A new study conducted by the researchers at Stanford University and New York University has revealed that termination of Facebook can help improve mental health. However, the research, which involved 2,844 participants, also found that users who stop using Facebook may find themselves less informed about the news.
Half of the study participants were paid around $ 100 or so to disable their Facebook accounts for a four-week period. During this period, the researchers carefully monitored how the participants felt.
Participants who joined Facebook reported not only feeling happier, but also increasing their time socializing with family and friends. At the same time, when presented with statements about the latest news, the participants who joined Facebook were more likely to get the answer wrong or reported to be uncertain about the answer.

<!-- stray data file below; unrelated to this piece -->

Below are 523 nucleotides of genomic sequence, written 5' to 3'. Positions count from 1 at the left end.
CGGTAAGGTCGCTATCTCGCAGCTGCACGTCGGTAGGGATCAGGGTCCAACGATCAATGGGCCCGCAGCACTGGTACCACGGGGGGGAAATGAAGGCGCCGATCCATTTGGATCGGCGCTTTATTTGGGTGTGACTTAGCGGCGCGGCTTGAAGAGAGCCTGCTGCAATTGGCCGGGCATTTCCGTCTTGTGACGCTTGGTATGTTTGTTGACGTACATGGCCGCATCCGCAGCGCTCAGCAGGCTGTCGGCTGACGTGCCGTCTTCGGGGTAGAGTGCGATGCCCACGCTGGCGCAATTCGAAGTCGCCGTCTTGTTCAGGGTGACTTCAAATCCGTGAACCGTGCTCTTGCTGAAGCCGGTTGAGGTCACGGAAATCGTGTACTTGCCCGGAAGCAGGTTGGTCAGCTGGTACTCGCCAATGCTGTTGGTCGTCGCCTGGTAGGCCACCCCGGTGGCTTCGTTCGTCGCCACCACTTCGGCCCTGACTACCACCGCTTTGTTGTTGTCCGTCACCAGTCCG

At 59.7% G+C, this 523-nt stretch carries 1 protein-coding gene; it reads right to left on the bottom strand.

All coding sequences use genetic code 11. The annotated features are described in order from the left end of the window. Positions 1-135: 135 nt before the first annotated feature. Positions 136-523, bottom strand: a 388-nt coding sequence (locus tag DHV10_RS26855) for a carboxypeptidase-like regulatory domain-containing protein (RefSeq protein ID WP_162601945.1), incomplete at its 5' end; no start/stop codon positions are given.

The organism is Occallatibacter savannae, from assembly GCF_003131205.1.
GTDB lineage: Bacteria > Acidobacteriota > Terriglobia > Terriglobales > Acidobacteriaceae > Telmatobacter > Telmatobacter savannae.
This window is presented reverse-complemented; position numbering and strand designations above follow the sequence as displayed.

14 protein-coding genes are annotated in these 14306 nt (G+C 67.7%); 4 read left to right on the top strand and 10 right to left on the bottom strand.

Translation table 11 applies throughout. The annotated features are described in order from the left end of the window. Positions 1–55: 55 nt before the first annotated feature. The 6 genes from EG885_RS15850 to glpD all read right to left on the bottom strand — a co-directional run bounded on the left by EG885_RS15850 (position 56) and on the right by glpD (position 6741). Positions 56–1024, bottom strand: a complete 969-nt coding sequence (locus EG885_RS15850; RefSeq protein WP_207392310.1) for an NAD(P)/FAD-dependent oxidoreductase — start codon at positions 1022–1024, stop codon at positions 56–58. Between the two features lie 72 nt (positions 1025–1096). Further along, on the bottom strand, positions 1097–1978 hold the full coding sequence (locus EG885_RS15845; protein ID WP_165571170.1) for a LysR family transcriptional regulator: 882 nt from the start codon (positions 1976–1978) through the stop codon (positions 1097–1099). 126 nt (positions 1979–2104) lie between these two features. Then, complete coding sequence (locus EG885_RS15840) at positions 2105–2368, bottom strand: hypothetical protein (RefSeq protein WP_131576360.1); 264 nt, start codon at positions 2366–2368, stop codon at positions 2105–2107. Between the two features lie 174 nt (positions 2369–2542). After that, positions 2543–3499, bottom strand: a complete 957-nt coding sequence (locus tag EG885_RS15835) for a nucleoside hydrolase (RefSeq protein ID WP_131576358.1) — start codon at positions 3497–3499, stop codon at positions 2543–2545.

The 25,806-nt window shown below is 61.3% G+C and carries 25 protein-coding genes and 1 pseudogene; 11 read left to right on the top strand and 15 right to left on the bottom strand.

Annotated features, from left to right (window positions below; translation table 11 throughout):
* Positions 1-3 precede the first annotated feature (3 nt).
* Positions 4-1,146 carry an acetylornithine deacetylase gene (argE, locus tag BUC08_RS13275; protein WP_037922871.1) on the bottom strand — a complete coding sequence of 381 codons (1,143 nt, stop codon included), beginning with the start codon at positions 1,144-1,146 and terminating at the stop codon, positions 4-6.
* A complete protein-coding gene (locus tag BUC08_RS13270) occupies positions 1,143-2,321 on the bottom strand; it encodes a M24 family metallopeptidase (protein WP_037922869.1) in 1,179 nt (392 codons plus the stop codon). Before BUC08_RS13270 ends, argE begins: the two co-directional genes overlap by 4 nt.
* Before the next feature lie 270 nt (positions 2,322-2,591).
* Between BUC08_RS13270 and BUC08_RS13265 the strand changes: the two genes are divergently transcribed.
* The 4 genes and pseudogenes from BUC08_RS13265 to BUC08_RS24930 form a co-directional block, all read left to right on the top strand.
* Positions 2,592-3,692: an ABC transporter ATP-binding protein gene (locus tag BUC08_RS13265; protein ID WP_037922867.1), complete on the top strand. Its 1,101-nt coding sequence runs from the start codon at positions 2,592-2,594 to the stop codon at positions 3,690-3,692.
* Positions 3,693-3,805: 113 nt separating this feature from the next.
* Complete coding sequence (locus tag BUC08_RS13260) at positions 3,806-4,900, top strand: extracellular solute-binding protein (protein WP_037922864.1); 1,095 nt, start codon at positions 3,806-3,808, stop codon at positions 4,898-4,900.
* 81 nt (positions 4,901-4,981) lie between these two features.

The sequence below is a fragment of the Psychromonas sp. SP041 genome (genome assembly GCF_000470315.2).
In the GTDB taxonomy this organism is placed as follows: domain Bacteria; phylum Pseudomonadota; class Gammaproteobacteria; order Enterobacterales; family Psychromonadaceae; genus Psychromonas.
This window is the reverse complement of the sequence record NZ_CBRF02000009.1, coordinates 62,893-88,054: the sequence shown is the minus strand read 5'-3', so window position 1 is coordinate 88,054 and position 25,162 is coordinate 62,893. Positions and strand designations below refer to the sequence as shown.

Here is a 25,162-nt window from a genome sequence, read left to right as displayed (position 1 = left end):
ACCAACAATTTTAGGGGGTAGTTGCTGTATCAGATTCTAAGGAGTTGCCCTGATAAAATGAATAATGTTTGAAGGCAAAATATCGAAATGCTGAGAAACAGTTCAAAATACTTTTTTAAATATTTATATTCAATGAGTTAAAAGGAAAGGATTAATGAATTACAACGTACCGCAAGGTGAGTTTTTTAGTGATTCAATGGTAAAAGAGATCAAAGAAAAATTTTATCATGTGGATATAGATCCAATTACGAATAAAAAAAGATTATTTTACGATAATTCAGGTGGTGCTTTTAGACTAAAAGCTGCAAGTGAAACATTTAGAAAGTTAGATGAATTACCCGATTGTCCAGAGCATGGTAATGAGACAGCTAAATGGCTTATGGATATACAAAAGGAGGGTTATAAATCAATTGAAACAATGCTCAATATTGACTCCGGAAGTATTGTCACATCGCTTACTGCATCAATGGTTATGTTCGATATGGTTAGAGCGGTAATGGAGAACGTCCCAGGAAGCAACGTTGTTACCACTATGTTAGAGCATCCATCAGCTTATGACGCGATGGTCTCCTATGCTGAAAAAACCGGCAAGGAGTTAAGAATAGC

"The majority of the treatment group agreed that deactivation was good for them, but they were also more likely to believe that people would miss Facebook if they used it less," the authors added. "Deactivation caused small but significant improvements in well-being, and especially on self-reported happiness, life satisfaction, depression and anxiety. Effects on subjective well-being measured by responses to short, daily text messages are positive but not significant."
However, the researchers noted that the findings should be interpreted with caution, as the effects may differ with the duration or extent of